Wednesday, August 15, 2012

The Desert Boot by GQ

by Jake Gallagher

"Seventy years on, who would have ever thought that a young British soldier's wartime distraction would become the inspiration for one of the world's most recognizable shoes: Clarks Desert Boots. The year was 1941, and the soldier, well he wasn't just any infantryman, he was Nathan Clark, and he'd been sent to war with two missions. First and foremost to protect his country, and, secondly, to discover some new shoe designs for his family's company. As a member of the Eighth Army, Clark had been deployed to Burma, and it was here that he noticed that the officers in his formation were wearing these strange, sand colored chukkas during their downtime. Clark investigated the shoes and learned that they had originally been commissioned to Cairo cobblers by South African soldiers whose old-military issue boots had failed them out on the desert terrain. They wanted something that was both lightweight and grippy which led to creation of a boot with a suede upper on a crepe sole.

For the soldiers stationed in unfamiliar territory, the design made sense, it was comfortable, wouldn't bog them down, and it could take on any surface no matter how rough. Nathan thought he'd found exactly what the company needed, so he began sending sketches back to his brother Bancroft, at the Clarks headquarters in Somerset, England. Unfortunately for Nathan, the English footwear tradition had always leaned toward the formal, and a pair of suede chukkas was considered too lower-class for Bancroft's tastes, so the concept remained dormant until his return.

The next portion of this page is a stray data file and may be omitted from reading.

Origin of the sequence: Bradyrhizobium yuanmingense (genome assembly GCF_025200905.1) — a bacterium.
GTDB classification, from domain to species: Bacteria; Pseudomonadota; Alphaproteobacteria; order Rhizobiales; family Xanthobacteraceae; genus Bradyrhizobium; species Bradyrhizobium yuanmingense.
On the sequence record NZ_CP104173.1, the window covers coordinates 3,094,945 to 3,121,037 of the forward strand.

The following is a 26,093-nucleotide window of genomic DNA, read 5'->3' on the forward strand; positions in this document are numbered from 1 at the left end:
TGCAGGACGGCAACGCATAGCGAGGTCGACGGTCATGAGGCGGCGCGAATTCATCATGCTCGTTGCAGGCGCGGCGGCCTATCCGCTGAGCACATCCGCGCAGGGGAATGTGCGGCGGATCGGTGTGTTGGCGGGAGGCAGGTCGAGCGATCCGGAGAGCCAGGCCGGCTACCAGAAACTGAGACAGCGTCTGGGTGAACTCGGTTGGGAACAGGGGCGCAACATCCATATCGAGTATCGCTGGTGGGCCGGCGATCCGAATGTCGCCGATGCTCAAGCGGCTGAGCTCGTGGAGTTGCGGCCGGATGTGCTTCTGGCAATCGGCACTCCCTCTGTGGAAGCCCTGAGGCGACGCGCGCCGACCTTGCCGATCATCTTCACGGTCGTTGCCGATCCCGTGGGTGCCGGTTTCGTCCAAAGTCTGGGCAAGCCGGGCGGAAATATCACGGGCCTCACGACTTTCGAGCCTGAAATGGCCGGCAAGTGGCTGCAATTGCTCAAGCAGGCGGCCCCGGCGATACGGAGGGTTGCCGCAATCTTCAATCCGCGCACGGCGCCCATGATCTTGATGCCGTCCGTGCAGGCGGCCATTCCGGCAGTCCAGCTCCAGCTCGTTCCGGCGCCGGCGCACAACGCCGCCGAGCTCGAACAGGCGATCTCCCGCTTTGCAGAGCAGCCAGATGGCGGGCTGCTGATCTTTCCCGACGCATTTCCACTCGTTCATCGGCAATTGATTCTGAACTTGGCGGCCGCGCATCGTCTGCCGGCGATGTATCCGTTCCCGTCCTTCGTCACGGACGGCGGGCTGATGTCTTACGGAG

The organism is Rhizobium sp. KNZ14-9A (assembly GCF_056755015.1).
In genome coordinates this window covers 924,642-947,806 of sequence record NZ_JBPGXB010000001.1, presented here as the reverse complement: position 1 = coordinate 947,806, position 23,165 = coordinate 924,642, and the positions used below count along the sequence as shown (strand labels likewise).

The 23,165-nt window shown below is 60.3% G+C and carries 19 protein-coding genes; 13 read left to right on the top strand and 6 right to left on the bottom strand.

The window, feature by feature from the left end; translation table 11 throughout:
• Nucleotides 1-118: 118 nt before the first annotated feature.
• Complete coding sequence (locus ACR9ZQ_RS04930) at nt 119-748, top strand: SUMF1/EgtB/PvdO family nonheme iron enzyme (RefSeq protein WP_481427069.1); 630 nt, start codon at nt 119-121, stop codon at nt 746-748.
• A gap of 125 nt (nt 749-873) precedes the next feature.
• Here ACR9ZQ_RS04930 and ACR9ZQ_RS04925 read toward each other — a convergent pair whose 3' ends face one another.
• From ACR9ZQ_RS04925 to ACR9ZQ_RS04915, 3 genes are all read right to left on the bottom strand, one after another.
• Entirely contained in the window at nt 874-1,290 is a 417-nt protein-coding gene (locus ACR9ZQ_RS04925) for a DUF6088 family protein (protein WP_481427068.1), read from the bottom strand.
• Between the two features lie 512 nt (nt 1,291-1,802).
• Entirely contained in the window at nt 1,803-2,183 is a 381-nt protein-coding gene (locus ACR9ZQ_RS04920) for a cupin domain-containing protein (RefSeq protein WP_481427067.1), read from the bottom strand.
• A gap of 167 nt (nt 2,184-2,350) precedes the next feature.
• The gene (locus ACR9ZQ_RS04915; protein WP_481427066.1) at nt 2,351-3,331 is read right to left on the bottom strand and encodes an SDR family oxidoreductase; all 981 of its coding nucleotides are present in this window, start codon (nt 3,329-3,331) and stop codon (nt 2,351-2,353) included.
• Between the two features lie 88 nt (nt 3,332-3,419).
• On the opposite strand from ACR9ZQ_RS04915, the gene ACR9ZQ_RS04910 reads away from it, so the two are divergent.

After the war Nathan made swift work with the company's pattern-makers, and by 1949 his pet project was complete. Instead of embracing the shoes, Clarks looked down on Nathan, delegating him to head of overseas production and moving him away from the homebase to take his mind off the design. Their plan quickly backfired. Just a year later, Nathan debuted the Desert Boots on his own at the Chicago Shoe Fair where the American market instantly became enamored with the Chukkas. They were drawn to what they believed was the inherent "Britishness" of the shoes, something fresh and worldly, but what really made the shoes take off was their accessibility - they were cheap, rarely had to be cared for, and perfectly straddled the line of casual and dressy. Clarks could no longer deny that Nathan had created something truly amazing, and they began mass-producing the shoes.

At first Desert Boots were for the youths. In England, the mods wore them, in Paris, it was the art students and in Americn the beatniks stomped around in them. Pretty soon high fashion began taking notes from these counter-culture kids, reappropriating Clarks for fashion shoots in magazines, and runway shows. From streetwear kids, to aging creatives, to young professionals, Nathan Clark's design that he just couldn't give up on has now become the shoe for everyone."

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